frontmatter, and using Jekyll’s sorting and filtering methods it was now easily possible
to build Top10 lists!
GitHub metadata and parsing ASTs
So now we had information about the popularity and usage attached to the plugins. But there still was no information at all about whether a plugin was also actively maintained by its maintainer(s), when the last release happened and there was also still no guarantee of the compatibility data being correct.
Enter the next step. Most plugins currently registered on the OctoPrint Plugin Repository are hosted on GitHub themselves. GitHub has a bunch of nice APIs to query all kinds of metadata of its repositories, so the next step was to further enhance the enrichment script to also identify those plugins hosted on GitHub (easily done by inspecting the source code URL) and fetch activity information from GitHub’s APIs.
To work around some request rate limits here and also to make everything faster, @OllisGit had the great idea to use the GraphQL API for this query step, instead of running multiple requests per plugin against the REST API. By further parallelizing the I/O heavy process, the build times could be kept low.
Ensuring the accuracy of the compatibility information involved another substep for the enrichment script that consisted of fetching the main plugin file from its GitHub repository and extracting the compatibility flag used by OctoPrint itself directly from it, without trying to execute it. Using the same AST parser based approach as used in OctoPrint this was surprisingly quick to pull off as well and once run quickly made the Python 3 compatibility rate on the whole repository jump up by around 15%. So another pain point taken care of.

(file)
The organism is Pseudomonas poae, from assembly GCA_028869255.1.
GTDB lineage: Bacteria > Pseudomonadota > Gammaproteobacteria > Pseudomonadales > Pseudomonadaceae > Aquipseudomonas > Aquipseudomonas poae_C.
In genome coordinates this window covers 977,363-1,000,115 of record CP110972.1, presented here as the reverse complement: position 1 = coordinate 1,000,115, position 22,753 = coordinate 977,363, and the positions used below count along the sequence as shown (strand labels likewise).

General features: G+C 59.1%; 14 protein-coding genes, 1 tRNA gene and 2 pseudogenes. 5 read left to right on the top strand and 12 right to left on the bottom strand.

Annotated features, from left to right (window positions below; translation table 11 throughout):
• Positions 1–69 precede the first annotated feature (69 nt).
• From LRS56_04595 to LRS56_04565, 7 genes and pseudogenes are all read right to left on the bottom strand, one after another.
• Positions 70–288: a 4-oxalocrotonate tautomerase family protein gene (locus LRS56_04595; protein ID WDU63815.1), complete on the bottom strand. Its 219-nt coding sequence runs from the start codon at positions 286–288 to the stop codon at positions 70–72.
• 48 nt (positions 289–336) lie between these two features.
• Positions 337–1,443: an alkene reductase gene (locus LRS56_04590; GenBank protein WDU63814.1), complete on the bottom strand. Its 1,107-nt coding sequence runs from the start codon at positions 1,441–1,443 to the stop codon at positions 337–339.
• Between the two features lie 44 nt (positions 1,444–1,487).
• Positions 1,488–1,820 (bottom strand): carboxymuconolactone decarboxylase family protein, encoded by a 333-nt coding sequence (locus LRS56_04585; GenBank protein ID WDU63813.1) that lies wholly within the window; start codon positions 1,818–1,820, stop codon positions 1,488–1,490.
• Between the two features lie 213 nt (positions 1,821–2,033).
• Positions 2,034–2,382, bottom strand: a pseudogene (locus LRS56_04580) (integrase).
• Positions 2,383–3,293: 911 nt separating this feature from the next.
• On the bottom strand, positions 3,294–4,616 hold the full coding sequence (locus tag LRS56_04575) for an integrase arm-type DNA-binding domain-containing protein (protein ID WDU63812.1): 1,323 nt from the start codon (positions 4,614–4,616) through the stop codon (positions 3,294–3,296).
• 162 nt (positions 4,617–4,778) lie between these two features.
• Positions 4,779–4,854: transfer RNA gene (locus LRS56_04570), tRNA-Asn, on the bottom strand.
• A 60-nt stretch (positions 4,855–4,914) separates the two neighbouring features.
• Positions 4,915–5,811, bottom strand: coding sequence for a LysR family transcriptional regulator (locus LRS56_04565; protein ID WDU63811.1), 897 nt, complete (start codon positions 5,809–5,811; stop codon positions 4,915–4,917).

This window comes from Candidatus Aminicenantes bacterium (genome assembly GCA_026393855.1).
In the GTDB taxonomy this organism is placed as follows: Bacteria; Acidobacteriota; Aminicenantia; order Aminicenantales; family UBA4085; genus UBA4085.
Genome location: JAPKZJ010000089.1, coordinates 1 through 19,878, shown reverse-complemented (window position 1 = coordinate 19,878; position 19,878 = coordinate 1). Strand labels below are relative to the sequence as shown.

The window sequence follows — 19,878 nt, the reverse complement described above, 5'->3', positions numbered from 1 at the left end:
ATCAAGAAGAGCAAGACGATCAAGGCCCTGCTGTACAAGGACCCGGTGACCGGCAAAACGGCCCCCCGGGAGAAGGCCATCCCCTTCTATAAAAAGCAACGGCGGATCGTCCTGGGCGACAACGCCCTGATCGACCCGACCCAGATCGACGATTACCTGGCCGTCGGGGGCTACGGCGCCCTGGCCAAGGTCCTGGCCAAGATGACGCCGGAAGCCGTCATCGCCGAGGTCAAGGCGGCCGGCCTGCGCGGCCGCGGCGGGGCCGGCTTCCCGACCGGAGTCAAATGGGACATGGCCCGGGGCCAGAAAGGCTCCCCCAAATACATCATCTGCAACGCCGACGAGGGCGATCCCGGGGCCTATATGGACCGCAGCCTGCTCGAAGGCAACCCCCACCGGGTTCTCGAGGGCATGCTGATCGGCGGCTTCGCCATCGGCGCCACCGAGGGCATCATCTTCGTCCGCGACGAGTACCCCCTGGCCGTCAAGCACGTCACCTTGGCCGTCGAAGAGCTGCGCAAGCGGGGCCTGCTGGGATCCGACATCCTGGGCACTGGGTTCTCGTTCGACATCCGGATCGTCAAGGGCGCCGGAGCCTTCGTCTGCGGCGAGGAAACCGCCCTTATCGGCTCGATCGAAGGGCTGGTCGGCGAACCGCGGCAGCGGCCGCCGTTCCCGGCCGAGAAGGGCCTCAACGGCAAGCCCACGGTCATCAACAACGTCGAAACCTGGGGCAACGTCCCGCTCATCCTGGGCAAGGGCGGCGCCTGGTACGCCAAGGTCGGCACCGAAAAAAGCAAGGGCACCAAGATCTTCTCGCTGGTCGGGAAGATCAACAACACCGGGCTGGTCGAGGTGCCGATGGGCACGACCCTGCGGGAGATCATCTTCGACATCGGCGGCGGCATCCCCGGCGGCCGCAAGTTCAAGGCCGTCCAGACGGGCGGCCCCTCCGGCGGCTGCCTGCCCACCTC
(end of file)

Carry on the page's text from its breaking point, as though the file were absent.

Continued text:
The final thing I wanted to achieve was a way for plugin users to also show some appreciation for plugins they like, giving the authors some additional feedback. At least for the plugins hosted on GitHub, there’s a mechanism like this already available as you can star repositories you like/find interesting/want to give a thumbs-up. But how to integrate that with the plugin repository?
The answer to that was using the information about whether a plugin is hosted on GitHub, and if so in which repository, extracted by the enrichment script to utilize the starring API. For that, I needed a way to allow the user to authenticate with GitHub so that I could fire off authenticated requests in their name to star/unstar a plugin.
Final pain point taken care of.
With all this coming together, we are now at a point where each plugin’s details page has current usage data and - if hosted on GitHub - also some “project health” metrics like latest release, star count, opened and closed issues and when the last push happened to the main branch. The compatibility information is more reliable now as well. And - if so desired - users can now also log in and star plugins right from within the repository.
The repository now also features some nice rankings, showcasing popular and currently trending plugins prominently right on the start page.
And all of this new data of course has found its way back into OctoPrint’s built-in repository browser as well, where you now can also sort by popularity, latest release and similar. The only thing not yet available there (for now 😉) is starring.
This being an Open Source Project, the sources for all of this are obviously available. If you want to take a look at build workflow, enrichment & validation scripts or the page source of the repository itself, take a look at github.com/OctoPrint/plugins.octoprint.org. For the starring proxy checkout github.com/OctoPrint/github-star-proxy. Finally, for the usage data exports you might want to take a look at data.octoprint.org/export/.
And since this is the final blog post of this crazy year of 2020, let me take the opportunity to wish you all Happy Holidays 🎄 and a Happy New Year 🥂! Stay safe!
- 15 Dec 2020